|Linux Network Administrators Guide|
|Prev||Chapter 11. IP Masquerade and Network Address Translation||Next|
To use the IP masquerade facility, your kernel must be compiled with masquerade support. You must select the following options when configuring a 2.2 series kernel:
Networking options ---> [*] Network firewalls [*] TCP/IP networking [*] IP: firewalling [*] IP: masquerading --- Protocol-specific masquerading support will be built as modules. [*] IP: ipautofw masq support [*] IP: ICMP masquerading
The 2.4 series kernels no longer offer IP masquerade support as a kernel compile time option. Instead, you should select the network packet filtering option:
Networking options ---> [M] Network packet filtering (replaces ipchains)
In the 2.2 series kernels, a number of protocol-specific helper modules are created during kernel compilation. Some protocols begin with an outgoing request on one port, and then expect an incoming connection on another. Normally these cannot be masqueraded, as there is no way of associating the second connection with the first without peering inside the protocols themselves. The helper modules do just that; they actually look inside the datagrams and allow masquerading to work for supported protocols that otherwise would be impossible to masquerade. The supported protocols are:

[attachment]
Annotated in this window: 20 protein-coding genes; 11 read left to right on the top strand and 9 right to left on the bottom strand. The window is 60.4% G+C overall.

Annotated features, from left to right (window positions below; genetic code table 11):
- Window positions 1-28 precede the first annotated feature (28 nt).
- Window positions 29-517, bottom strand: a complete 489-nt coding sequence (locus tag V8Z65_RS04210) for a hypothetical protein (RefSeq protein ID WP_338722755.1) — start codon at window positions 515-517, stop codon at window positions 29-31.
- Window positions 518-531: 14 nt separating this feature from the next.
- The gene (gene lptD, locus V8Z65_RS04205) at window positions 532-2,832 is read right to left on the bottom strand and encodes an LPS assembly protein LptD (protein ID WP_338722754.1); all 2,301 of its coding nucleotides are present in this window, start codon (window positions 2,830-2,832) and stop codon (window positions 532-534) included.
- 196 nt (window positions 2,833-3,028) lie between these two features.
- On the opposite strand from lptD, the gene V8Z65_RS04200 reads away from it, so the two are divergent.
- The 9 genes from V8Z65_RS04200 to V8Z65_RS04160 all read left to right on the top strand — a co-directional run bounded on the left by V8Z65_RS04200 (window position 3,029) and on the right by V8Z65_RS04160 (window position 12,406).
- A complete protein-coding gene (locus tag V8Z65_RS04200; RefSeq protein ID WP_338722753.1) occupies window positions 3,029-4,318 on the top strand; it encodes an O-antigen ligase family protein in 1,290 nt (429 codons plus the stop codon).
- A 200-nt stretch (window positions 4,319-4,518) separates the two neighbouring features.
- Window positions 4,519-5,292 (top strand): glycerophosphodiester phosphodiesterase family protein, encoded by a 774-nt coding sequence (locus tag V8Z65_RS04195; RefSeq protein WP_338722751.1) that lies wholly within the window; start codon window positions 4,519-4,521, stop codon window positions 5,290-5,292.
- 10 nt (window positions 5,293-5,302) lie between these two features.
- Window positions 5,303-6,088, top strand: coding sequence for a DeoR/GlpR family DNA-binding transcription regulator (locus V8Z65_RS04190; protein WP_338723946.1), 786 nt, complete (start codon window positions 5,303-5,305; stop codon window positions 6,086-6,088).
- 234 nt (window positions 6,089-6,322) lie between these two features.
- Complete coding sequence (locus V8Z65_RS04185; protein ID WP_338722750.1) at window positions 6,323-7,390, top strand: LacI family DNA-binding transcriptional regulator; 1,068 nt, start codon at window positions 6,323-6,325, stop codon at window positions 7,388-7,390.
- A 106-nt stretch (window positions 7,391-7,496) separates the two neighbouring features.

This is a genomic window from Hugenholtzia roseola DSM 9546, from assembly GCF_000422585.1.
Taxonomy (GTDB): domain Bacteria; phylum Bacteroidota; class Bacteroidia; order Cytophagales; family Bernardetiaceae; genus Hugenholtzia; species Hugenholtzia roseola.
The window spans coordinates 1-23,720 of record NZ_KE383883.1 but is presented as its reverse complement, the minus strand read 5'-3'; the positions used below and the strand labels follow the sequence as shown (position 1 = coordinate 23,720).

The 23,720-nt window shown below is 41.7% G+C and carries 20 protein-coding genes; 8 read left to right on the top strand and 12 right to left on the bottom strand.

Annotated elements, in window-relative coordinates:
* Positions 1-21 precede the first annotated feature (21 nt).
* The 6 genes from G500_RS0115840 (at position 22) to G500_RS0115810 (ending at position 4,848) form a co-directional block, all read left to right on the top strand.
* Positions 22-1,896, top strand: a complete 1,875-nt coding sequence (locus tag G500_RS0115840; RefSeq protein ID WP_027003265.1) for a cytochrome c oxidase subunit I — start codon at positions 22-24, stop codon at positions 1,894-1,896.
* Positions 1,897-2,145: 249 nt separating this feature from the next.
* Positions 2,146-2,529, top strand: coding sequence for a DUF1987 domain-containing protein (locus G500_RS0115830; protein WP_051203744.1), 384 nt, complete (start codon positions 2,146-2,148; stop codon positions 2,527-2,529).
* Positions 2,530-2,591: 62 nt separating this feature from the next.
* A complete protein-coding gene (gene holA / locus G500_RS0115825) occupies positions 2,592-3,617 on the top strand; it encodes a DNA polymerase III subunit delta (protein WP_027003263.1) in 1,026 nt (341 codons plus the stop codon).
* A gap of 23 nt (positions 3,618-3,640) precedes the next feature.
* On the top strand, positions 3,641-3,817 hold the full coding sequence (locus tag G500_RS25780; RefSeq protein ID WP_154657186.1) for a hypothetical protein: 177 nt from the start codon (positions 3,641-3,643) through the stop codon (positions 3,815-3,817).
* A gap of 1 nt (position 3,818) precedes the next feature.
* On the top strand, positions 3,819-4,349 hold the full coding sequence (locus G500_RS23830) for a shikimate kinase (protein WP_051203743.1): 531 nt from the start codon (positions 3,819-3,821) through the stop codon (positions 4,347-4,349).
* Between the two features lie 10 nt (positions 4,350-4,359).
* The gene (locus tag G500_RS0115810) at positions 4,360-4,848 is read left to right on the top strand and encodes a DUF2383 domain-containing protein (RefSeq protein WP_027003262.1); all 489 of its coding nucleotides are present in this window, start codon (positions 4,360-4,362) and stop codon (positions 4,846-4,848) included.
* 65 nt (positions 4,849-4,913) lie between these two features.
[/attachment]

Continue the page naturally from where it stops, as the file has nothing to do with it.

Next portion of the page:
|ip_masq_vdolive||For VDO Live|
# insmod ip_masq_raudio.o ports=7070,7071,7072
The netfilter package includes modules that perform similar functions. For example, to provide connection tracking of FTP sessions, you'd load and use the ip_conntrack_ ftp and ip_nat_ ftp.o modules.
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